I wasn't brought up in a tradition where Easter was a big deal. On the whole, we maintained our non-conformity by ignoring the liturgical calendar. Christmas was a purely secular event; Easter was about chocolate. The rationale was two-fold: firstly, that we should be remembering the great events behind Christmas and Easter all the time; secondly, that Scripture didn't mandate or command the observance of these or any other festivals.
In more recent years, I've observed Christmas and Easter more closely. In essence, I moved away from the version of the regulative principle that said you couldn't do things that weren't directly commanded in Scripture, although I still think nobody can criticise people who choose not to observe the festivals, since there is no Biblical authority behind them. Moreover, I came to think that it was just impossible for human beings to remember everything all the time. Without a focus to our remembering, our remembering melts away. It's why we have communion, why we come together to worship: to provide a focus to our remembering of Jesus. Christmas, and especially Easter, helps me with that.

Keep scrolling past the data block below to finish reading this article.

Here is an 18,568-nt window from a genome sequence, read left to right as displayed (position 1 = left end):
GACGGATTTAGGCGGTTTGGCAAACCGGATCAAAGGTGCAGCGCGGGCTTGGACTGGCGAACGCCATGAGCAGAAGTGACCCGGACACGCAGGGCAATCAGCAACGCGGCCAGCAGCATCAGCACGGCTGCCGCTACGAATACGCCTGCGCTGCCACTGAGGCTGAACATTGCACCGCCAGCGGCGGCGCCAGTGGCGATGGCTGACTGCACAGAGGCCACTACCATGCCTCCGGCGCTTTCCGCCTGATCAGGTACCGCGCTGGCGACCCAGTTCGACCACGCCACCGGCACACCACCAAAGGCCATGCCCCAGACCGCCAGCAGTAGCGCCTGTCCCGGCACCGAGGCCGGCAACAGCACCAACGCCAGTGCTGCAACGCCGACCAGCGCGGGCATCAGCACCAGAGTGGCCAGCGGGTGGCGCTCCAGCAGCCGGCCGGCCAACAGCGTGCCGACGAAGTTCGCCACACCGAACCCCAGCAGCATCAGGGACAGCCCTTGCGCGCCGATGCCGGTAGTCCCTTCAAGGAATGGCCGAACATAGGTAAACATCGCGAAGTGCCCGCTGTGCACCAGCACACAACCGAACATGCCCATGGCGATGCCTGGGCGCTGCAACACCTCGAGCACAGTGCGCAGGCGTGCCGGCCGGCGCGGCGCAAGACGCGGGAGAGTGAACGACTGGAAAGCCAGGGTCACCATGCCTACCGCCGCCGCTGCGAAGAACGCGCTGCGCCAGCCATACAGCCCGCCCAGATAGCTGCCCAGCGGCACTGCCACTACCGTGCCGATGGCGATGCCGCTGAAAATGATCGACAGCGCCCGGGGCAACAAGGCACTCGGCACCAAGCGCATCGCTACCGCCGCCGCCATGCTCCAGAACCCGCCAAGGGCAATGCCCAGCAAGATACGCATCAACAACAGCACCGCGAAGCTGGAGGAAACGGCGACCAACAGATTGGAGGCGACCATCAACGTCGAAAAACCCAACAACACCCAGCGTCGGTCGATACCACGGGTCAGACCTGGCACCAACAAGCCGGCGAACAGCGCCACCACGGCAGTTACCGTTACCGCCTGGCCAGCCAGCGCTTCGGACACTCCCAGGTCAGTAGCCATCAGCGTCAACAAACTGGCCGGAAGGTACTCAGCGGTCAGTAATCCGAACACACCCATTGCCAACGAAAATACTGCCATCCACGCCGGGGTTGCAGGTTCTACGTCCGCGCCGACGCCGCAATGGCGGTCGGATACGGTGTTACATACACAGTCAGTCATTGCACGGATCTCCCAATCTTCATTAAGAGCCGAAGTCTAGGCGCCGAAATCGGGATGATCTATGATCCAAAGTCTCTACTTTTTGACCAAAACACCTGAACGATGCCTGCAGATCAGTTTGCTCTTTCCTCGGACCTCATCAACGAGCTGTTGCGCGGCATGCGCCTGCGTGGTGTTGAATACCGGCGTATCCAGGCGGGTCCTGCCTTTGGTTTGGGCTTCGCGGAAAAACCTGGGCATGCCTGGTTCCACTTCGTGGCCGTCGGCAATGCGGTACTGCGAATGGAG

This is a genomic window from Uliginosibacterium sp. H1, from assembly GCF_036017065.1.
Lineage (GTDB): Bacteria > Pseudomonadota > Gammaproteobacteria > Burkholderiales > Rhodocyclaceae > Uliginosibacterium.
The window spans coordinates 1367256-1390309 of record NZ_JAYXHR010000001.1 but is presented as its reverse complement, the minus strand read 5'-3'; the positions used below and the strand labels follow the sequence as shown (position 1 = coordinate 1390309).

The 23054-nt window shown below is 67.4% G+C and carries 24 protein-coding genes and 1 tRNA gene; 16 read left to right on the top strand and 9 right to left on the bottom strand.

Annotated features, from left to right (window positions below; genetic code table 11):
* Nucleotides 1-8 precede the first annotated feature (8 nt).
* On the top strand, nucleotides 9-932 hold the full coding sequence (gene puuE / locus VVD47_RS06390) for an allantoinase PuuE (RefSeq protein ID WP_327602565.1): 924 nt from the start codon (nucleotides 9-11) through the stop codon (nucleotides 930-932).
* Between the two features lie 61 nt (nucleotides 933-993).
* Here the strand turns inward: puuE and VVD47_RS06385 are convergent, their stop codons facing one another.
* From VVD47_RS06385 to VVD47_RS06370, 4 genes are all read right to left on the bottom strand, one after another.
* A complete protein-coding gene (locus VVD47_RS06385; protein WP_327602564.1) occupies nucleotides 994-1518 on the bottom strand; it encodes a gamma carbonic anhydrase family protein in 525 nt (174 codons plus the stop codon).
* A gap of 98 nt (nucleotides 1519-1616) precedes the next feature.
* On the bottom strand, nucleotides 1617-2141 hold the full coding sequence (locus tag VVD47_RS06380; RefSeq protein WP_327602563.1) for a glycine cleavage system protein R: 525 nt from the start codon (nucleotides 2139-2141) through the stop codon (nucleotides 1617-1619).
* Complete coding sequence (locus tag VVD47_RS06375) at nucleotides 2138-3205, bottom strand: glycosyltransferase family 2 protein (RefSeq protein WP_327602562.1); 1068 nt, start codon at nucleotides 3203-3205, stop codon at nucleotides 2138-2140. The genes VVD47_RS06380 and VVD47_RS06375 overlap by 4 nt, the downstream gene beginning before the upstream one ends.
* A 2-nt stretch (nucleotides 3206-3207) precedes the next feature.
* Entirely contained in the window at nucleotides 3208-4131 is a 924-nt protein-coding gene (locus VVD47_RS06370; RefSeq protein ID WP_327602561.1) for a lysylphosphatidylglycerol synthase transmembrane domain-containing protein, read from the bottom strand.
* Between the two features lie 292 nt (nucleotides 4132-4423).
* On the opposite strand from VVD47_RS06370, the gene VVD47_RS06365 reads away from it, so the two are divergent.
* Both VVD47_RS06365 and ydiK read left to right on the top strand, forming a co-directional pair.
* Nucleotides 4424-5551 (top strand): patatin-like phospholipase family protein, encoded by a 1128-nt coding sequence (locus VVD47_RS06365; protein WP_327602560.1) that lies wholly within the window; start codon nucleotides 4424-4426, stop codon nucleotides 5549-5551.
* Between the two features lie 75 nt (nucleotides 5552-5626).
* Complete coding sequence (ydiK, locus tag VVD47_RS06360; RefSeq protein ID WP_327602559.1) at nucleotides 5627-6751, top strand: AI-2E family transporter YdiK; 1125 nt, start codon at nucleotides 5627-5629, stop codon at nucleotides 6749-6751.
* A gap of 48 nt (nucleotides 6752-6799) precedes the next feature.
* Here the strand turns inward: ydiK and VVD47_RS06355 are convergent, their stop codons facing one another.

But I did make the mistake, as I moved to this position, of treating Easter as if it were mythical. Consider Tammuz, if you will. Tammuz is an annual dying and rising god. He comes and goes. In some ways he quite clearly stands for the coming and going of the seasons. His dying and rising were observed annually, with funerals and celebrations. These rituals did not commemorate anything; there was nothing to commemorate, since Tammuz was never thought of as a historical person per se. He was rather a personification of a timeless reality.
To treat Easter as a myth is to see the passage from Good Friday to Easter Sunday as a sort of re-enactment. In my case, it meant trying to find the right emotional response for each day: remorse passing into grief passing into joy. I suppose acting as if my participation made it real.
Easter is history. It happened once and for all. So, this weekend I will be remembering and celebrating, not re-enacting.